On 01/-10/-28163 11:59 AM, Greg Smith wrote:
> On Tue, 21 Jul 2009, Doug Hunley wrote:
>> Just wondering is the issue referenced in
>> is still present in 8.4 or if some tunable (or other) made the use of
>> hyperthreading a non-issue. We're looking to upgrade our servers soon
>> for performance reasons and am trying to determine if more cpus (no
>> HT) or less cpus (with HT) are the way to go.
> If you're talking about the hyperthreading in the latest Intel Nehalem
> processors, I've been seeing great PostgreSQL performance from those.
> The kind of weird behavior the old generation hyperthreading designs
> had seems gone. You can see at
> that I've cleared 90K TPS on a 16 core system (2 quad-core
> hyperthreaded processors) running a small test using lots of parallel
> SELECTs. That would not be possible if there were HT spinlock
> problems still around. There have been both PostgreSQL scaling
> improvments and hardware improvements since the 2005 messages you saw
> there that have combined to clear up the issues there. While true
> cores would still be better if everything else were equal, it rarely
> is, and I wouldn't hestitate to jump on Intel's bandwagon right now.
Greg, those are compelling numbers for the new Nehalem processors.
Great news for postgresql. Do you think it's due to the new internal
interconnect, that bears a strong resemblance to AMD's hypertransport
(AMD's buzzword for borrowing lots of interconnect technology from the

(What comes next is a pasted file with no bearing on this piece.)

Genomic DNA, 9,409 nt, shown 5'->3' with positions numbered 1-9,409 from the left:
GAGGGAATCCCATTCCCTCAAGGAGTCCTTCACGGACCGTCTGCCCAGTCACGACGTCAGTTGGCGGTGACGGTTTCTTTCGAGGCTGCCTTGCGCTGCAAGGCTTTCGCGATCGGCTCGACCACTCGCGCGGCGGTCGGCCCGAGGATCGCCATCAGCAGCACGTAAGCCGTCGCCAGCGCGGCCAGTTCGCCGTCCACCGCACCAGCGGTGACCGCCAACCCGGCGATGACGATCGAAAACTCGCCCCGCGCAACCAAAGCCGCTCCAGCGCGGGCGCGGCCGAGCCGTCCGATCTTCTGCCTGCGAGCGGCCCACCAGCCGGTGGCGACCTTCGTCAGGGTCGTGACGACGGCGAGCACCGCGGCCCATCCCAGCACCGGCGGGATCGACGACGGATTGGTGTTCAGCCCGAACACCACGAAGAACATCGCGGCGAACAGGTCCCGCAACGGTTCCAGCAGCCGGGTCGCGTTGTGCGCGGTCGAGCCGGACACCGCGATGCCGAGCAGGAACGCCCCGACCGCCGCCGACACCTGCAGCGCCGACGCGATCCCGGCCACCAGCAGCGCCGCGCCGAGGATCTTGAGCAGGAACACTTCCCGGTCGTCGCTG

DEC alpha (EV7?)), or Intel fixing a not-so-good initial implementation
of "hyperthreading" (Intel's marketing buzzword) from a few years ago.
Also, and this is getting maybe too far off topic, beyond the buzzwords,
what IS the new "hyperthreading" in Nehalems? -- opportunistic
superpipelined cpus?, superscalar? What's shared by the cores
(bandwidth, cache(s))? What's changed about the new hyperthreading
that makes it actually seem to work (or at least not causes other
problems)? smarter scheduling of instructions to take advantage of
stalls, hazards another thread's instruction stream? Fixed
instruction-level locking/interlocks, or avoiding locking whenever
possible? better cache coherency mechanicms (related to the
interconnects)? Jedi mind tricks???
I'm guessing it's the better interconnect, but work interferes with
finding the time to research and benchmark.
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